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Proteins are one of the most important macronutrients that we need for proper functioning. They provide us energy, help in boosting muscle and tissue strength, and also aid weight loss. We are advised to consume proteins every day to avoid its deficiency. But did you know for some people, high-protein diet may also cause harm? Unbelievable, isn’t it? Doctors, nutritionists, health experts all over the world have always promoted high consumption of proteins. A high-protein diet (HPD) never came across as something harmful. But, if the findings of a new study are to be believed, a high-protein diet may harm kidney function.
“How often have you been told to eat more protein and less carbohydrates to stay healthy? This is not an emerging food culture but rather a prevailing dogma in our society. Physicians, dietitians and other health care professionals tell us constantly about the advantages of a high-protein diet (HPD), such as losing weight rapidly, burning calories, diminishing appetite, preventing obesity, managing metabolic syndrome and treating diabetes,” said lead author Kamyar Kalantar-Zadeh.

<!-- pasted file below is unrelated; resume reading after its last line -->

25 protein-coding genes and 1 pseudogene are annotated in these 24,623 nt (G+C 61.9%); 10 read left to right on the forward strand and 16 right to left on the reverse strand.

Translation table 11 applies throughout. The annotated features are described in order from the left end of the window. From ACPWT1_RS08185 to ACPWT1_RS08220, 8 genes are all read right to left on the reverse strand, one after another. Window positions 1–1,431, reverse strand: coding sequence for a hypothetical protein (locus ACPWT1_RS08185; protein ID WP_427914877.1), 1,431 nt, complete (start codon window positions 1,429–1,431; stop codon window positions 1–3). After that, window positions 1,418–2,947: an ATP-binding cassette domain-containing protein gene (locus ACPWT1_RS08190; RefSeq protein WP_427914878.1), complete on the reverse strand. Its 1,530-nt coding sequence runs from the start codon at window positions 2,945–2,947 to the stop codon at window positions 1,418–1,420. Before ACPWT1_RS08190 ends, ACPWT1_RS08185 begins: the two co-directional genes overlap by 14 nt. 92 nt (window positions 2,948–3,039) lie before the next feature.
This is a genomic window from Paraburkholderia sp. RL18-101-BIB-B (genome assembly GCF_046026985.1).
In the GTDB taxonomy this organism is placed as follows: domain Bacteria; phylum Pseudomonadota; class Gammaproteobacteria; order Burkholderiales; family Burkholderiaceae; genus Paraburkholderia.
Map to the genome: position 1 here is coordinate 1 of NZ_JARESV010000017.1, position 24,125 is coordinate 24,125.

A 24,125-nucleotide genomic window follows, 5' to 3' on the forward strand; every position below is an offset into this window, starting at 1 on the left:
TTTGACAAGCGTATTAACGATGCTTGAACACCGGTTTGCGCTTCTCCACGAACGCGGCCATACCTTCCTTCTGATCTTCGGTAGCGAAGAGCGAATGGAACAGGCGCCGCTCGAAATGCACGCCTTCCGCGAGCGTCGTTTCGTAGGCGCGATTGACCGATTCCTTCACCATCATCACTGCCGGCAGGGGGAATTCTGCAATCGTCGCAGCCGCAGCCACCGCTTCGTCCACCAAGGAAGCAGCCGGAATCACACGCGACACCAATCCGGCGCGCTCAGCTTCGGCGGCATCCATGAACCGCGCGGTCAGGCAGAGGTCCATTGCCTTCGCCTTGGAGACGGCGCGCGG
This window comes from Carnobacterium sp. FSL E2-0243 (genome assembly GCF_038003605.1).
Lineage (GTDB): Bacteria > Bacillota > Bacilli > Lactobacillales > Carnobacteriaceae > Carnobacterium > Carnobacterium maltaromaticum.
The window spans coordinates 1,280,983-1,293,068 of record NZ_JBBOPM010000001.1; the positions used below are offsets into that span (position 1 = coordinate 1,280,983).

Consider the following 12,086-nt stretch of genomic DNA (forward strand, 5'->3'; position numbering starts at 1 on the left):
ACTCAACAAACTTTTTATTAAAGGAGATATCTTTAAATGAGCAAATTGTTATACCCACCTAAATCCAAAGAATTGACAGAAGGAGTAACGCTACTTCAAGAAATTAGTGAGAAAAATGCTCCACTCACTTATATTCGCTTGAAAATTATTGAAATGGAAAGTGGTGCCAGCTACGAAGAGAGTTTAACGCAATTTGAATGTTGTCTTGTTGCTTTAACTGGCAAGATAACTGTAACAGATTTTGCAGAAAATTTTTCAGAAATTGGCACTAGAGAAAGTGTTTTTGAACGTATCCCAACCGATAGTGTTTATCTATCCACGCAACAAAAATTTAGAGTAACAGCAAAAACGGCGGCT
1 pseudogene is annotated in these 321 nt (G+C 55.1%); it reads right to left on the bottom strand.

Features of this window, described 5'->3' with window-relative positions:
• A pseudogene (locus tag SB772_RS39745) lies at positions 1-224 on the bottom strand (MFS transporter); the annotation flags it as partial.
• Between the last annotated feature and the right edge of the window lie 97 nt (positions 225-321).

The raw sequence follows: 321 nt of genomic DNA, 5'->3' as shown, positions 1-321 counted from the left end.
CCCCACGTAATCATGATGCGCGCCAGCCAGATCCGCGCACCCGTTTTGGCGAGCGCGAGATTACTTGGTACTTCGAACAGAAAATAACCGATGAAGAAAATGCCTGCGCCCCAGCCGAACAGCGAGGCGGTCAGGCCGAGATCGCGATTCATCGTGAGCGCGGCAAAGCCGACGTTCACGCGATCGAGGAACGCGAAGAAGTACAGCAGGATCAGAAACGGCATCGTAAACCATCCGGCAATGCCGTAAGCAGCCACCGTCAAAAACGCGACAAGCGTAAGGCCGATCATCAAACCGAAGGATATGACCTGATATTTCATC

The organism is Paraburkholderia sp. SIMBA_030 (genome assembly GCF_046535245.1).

“This contemporary creed has gone so far that we feel continuously pressured to eat more protein and less carbohydrates, including even less fruits and vegetables. We feel compelled to eat only the meat patty of the sandwich and leave behind the bun when eating in front of others, otherwise we may lose credibility among friends and peers. If somebody dares to recommend a ‘low-protein diet’ (LPD) or, even worse, to imply that ‘HPD may cause harm’, then it would be considered a serious aberration to health and a taboo,” added Kamyar Kalantar-Zadeh.
(Also Read: Can A Healthy Diet Boost Kidney Health? Your Genetics Will Decide)
But, the research that the team conducted suggests that excessive consumption of proteins may not be good for people dealing with kidney related problems. That is the reason why these patients are always recommended a low-protein diet.
The study findings that were published in the journal Nephrology Dialysis Transplantation, suggest that consumption of a high-protein may increase glomerular filtration rate (GFR), resulting in ‘glomerular hyperfiltration’ as a result of the amino acid surge, which leads to dilatation of the ‘afferent’ arteriole and increased intraglomerular pressure. Inversely, a lower intake of dietary protein leads to more constriction of the afferent arteriole, resulting in decreased intraglomerular pressure and lowered GFR.
As per these findings, people suffering from chronic kidney disease (CKD) or those at the risk of developing CKD (including diabetic or obese patients) may benefit from a low-protein diet (LPD).